Van Dyke RB, Patel K, Kagan RM, Karalius B, Traite S, Meyer WA 3rd, Tassiopoulos KK, Seage GR 3rd, Seybolt LM, Burchett S, Hazra R; Pediatric HIV/AIDS Cohort Study (PHACS), Lurie RH, Yogev R, Sanders MA, Malee K, Hunter S, Shearer W, Paul M, Cooper N, Harris L, Purswani M, Baig M, Cintron A, Puga A, Navarro S, Garvie P, Blood J, Burchett S, Karthas N, Kammerer B, Wiznia A, Burey M, Nozyce M, Dieudonne A, Bettica L, Adubato S, Chen J, Bulkley MG, Ivey L, Grant M, Knapp K, Allison K, Wilkins M, Acevedo-Flores M, Rios H, Olivera V, Silio M, Jones M, Sirois P, Spector S, Norris K, Nichols S, McFarland E, Katai A, Dunn J, Paul S, Scott G, Bryan P, Willen E. Antiretroviral Drug Resistance Among Children and Youth in the United States With Perinatal HIV. Clin Infect Dis. 2016 Jul 1;63(1):133-137. doi: 10.1093/cid/ciw213. Epub 2016 Apr 7.
Van Dyke RB, Chadwick EG, Hazra R, Williams PL, Seage GR 3rd. The PHACS SMARTT Study: Assessment of the Safety of In Utero Exposure to Antiretroviral Drugs. Front Immunol. 2016 May 23;7:199. doi: 10.3389/fimmu.2016.00199. eCollection 2016. Review.
Kacanek D, Malee K, Mellins CA, Tassiopoulos K, Smith R, Grant M, Lee S, Siddiqui DQ, Puga A. Exposure to Violence and Virologic and Immunological Outcomes Among Youth With Perinatal HIV in the Pediatric HIV/AIDS Cohort Study. J Adolesc Health. 2016 Jul;59(1):30-7. doi: 10.1016/j.jadohealth.2016.03.004. Epub 2016 Apr 15.
Moscicki AB, Yao TJ, Ryder MI, Russell JS, Dominy SS, Patel K, McKenna M, Van Dyke RB, Seage GR 3rd, Hazra R; Shiboski. The Burden of Oral Disease among Perinatally HIV-Infected and HIV-Exposed Uninfected Youth. PLoS One. 2016 Jun 14;11(6):e0156459. doi: 10.1371/journal.pone.0156459. eCollection 2016.
Spector SA, Brummel SS, Nievergelt CM, Maihofer AX, Singh KK, Purswani MU, Williams PL, Hazra R, Van Dyke R, Seage GR 3rd; Pediatric HIVAIDS Cohort Study (PHACS). Genetically determined ancestry is more informative than self-reported race in HIV-infected and -exposed children. Medicine (Baltimore). 2016 Sep;95(36):e4733. doi: 10.1097/MD.0000000000004733.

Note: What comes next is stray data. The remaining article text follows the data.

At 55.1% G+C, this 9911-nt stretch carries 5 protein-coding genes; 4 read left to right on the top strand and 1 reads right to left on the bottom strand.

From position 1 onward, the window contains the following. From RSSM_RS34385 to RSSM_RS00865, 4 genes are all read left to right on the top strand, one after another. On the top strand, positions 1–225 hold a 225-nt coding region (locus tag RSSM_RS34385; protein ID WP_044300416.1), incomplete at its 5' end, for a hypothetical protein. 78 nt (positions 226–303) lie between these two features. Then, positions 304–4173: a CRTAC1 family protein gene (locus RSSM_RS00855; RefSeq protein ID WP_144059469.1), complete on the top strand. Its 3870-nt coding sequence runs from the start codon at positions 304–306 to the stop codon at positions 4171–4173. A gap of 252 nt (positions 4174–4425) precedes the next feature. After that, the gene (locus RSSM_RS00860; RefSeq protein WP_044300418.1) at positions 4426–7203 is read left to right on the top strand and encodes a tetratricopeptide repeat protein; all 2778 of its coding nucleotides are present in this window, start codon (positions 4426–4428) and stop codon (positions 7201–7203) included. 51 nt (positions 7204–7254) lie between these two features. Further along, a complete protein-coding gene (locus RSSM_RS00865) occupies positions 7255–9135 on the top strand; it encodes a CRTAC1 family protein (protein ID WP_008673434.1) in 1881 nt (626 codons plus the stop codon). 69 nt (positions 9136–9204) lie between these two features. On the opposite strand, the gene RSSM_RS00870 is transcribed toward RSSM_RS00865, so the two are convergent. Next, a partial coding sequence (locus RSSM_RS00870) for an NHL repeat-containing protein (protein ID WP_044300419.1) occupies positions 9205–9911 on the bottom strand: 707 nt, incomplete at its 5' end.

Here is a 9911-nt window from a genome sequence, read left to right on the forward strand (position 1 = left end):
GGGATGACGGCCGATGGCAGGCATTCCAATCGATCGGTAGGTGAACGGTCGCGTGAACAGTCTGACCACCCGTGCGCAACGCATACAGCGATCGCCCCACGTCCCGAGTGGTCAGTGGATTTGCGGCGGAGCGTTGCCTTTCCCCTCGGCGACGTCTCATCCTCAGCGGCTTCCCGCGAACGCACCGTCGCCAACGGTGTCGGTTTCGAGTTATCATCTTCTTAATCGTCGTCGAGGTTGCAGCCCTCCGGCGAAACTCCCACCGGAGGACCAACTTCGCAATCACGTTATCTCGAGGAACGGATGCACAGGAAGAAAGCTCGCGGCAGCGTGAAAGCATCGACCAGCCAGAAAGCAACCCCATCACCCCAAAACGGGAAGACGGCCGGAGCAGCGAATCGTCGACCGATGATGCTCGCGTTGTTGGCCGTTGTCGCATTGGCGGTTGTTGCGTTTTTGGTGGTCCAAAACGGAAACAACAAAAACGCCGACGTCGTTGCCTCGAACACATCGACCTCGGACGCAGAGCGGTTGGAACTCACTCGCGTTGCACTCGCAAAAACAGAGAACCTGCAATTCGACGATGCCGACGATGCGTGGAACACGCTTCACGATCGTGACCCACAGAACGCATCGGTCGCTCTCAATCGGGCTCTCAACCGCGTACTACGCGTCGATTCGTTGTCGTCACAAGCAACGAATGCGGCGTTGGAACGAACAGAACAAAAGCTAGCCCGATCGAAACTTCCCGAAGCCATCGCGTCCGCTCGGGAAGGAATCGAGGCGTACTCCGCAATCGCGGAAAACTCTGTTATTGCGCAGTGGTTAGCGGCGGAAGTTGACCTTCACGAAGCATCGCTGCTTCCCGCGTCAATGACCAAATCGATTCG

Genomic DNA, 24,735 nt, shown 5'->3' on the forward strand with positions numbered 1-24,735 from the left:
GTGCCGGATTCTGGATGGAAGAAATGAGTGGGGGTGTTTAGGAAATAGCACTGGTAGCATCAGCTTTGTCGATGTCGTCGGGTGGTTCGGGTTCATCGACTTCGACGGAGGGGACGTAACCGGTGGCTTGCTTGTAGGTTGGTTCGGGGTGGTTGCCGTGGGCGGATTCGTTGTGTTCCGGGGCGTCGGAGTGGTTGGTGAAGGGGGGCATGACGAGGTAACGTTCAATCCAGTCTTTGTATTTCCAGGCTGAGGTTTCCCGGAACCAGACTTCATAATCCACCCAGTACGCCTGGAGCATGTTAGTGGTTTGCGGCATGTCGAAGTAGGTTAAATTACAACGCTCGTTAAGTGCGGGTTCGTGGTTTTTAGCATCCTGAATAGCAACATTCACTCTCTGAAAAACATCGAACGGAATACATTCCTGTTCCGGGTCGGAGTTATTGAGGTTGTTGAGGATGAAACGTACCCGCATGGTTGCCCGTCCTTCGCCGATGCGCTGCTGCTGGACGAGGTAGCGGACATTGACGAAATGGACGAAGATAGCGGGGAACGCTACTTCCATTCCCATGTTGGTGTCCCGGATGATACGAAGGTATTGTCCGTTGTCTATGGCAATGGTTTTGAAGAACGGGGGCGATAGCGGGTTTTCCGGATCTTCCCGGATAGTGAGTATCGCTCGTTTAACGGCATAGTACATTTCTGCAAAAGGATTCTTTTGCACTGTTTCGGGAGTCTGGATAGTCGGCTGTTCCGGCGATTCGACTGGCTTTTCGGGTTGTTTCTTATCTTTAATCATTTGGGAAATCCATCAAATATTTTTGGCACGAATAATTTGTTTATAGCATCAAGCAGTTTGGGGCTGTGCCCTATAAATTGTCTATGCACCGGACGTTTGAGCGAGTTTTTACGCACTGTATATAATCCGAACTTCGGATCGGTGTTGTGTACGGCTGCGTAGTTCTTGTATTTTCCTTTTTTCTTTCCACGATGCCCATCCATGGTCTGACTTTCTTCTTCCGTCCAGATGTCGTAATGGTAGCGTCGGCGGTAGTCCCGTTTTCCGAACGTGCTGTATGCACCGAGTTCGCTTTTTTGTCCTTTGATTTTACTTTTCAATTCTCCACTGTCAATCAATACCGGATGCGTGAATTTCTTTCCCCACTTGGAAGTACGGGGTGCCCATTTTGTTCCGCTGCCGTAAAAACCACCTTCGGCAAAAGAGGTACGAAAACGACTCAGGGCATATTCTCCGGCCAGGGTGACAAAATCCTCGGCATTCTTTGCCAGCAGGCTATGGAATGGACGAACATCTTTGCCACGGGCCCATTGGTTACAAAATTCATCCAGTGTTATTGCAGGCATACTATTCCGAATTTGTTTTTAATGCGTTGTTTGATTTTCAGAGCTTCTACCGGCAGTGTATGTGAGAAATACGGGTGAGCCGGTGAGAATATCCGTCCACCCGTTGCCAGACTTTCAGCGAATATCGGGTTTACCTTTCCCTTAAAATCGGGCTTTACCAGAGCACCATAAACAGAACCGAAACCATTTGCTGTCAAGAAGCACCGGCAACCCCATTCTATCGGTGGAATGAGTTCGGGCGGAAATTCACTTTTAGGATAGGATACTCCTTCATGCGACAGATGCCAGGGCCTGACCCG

Lewis-de Los Angeles CP, Alpert KI, Williams PL, Malee K, Huo Y, Csernansky JG, Yogev R, Van Dyke RB, Sowell ER, Wang L; Pediatric HIV/AIDS Cohort Study (PHACS). Deformed Subcortical Structures Are Related to Past HIV Disease Severity in Youth With Perinatally Acquired HIV Infection. J Pediatric Infect Dis Soc. 2016 Dec;5(suppl 1):S6-S14.
Sirois PA, Chernoff MC, Malee KM, Garvie PA, Harris LL, Williams PL, Woods SP, Nozyce ML, Kammerer BL, Yildirim C, Nichols SL; Memory and Executive Functioning Study of the Pediatric HIV/AIDS Cohort Study. Associations of Memory and Executive Functioning With Academic and Adaptive Functioning Among Youth With Perinatal HIV Exposure and/or Infection. J Pediatric Infect Dis Soc. 2016 Dec;5(suppl 1):S24-S32.
Takemoto JK, Miller TL, Wang J, Jacobson DL, Geffner ME, Van Dyke RB, Gerschenson M; Pediatric HIVAIDS Cohort Study. Insulin resistance in HIV-infected youth is associated with decreased mitochondrial respiration. AIDS. 2017 Jan 2;31(1):15-23.